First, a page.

By EMMA SCHMITZ | Moonshine Ink
Tahoe is known for mountain landscapes, outdoor recreation, world-class ski resorts, and — craft beer? As liquids are wont to do, beer has been steadily seeping its way into this bustling mountain town thanks to passionate people taking on the challenge of providing craft beer to a thirsty audience. (Plus, local crafters at FiftyFifty gained clout at the last Great American Beer Festival.)
Since beer and the outdoors go hand-in-hand, you’d think everyone would stock the best independent beers around — but it’s not that easy. Moonshine Ink consulted with a handful of North Tahoe craft beer retailers and one regional distributor about how and why they get fresh, quality, certified independent beer to their people.
Tapping craft kegs and stocking craft cans in a relatively remote and rugged region isn’t simply a matter of shipping and receiving. The Craft Beer Fairy doesn’t drive up and down Interstate 80 all week long dropping off beer at local retailers. Those Budweiser and Coors semis you see on the highway are doing just that — big beer reps mass-distributing big beer. And the little guys feel it.
Hayden Pruitt, owner of Truckee Philosophy, admits that their greatest challenge comes down to distribution. “The networks are really set up to push the big brands, which is why you can find Coors and Bud Light everywhere you go,” he said. “We’re willing to go the extra mile to get Rare Barrel or Moonraker on tap.” A business must be willing to do the extra work to stock quality craft beer in the mountains.
Nevada retailers like Incline Village Spirits & Cigars face an even greater distribution challenge. The Silver State’s distribution system doesn’t allow small breweries to self-distribute like California does. Owner Miles Hendrickson says he wishes this weren’t the case. Still, he devotes the effort and money to bring in independent beer because “craft beer has always been [his] passion” and he wants to support small local businesses like his own.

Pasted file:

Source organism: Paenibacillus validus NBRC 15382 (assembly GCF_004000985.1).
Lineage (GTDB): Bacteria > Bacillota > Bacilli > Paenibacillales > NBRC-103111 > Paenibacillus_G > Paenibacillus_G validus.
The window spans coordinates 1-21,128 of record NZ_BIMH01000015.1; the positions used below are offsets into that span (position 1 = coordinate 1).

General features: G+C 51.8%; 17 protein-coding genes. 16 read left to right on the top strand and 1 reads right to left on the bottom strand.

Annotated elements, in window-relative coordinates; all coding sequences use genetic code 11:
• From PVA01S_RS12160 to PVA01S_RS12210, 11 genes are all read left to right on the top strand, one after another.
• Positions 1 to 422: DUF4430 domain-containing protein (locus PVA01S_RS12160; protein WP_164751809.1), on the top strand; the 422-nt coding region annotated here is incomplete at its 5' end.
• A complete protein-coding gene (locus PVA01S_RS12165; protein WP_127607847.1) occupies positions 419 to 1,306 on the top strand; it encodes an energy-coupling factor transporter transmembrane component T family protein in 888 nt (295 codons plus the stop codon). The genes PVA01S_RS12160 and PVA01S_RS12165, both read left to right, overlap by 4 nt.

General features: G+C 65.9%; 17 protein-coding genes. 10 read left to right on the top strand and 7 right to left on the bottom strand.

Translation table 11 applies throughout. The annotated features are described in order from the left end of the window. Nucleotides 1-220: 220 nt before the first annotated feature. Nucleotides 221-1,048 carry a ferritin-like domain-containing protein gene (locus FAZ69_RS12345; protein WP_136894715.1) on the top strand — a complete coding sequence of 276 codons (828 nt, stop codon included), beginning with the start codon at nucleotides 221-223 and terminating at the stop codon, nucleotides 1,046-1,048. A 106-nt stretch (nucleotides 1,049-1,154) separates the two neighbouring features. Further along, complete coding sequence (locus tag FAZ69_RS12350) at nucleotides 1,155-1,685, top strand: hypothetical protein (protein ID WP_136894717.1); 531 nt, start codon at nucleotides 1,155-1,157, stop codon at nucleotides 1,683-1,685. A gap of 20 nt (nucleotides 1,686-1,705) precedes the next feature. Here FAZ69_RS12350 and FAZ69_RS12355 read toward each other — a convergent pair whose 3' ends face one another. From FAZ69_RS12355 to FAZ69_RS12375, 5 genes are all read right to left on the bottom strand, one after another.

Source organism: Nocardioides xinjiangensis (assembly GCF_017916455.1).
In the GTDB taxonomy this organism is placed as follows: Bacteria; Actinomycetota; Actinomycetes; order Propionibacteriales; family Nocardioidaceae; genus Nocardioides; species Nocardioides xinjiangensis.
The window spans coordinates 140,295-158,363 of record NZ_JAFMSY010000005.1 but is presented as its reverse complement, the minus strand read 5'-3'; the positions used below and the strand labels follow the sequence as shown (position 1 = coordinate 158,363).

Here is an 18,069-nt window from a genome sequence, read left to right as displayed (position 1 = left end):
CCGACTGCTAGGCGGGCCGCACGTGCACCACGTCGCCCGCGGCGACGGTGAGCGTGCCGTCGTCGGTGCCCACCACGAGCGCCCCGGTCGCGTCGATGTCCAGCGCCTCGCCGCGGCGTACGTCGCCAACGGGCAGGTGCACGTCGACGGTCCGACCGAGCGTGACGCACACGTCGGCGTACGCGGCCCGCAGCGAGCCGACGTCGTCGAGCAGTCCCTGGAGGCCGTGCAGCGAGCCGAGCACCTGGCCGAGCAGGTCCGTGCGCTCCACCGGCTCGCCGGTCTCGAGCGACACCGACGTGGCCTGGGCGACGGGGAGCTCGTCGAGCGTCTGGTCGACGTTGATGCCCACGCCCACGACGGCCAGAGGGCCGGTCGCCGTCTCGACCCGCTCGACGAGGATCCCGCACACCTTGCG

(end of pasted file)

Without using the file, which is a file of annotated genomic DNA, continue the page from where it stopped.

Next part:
Besides the distribution roadblock, getting beer to the mountains isn’t always green-means-go. Think back eight months ago, around New Year’s — did you ever get stuck in traffic because of an Interstate 80 closure? Kevin Kremler, the beer purchaser at New Moon Natural Foods, knows this issue well. “Weather wins,” he said. “There are times I am excited to get some awesome order in and a storm will change that.”
A taproom like Philosophy, with rotating local craft beer handles, especially feels the storm effect. “There are weeks we simply can’t get more beer in the winter,” Pruitt said.
Offering fresh craft beer in a place like Tahoe/Truckee requires dedication and perseverance. So, what’s the retailer version of blood, sweat, and tears? Their commitment manifests as any of the six to 16 different ways they source craft beverages. You read that right. If you want a specific beer, retailers like Zander’s Spirits Etc., New Moon, and Philosophy will scavenge their resources to find it for you. If you asked your regular ol’ corner grocery store manager to stock beer they don’t already have, chances are they’d be restricted by their distributor(s).
That’s why specialty stores like Zander’s exist. Owner Tina Zander-Auldridge works with “about a dozen different distributors,” but said she tries her best “to work with the local breweries the most.” Kremler says New Moon has “16 different ways to source the beers, ciders, and hard kombuchas [they] carry in the store.” Even Philosophy, a bar with just 14 beer taps (compared to a store with rows of shelves), goes through “six to 10 different distributors and brewers at any given time.” That’s nearly one source per beer at the high end.
Being a retailer isn’t inherently this complicated; being a passionate supporter of independent brands can be. “We carefully choose breweries we want to support,” said Kremler. “We do not carry any breweries that are owned by larger breweries (if we would not carry the larger brewery’s beer).” Hendrickson shares this mentality, saying, “I love buying from small breweries rather than macro breweries disguising themselves as independent craft beer.” Like consumers, retailers also vote with their dollars.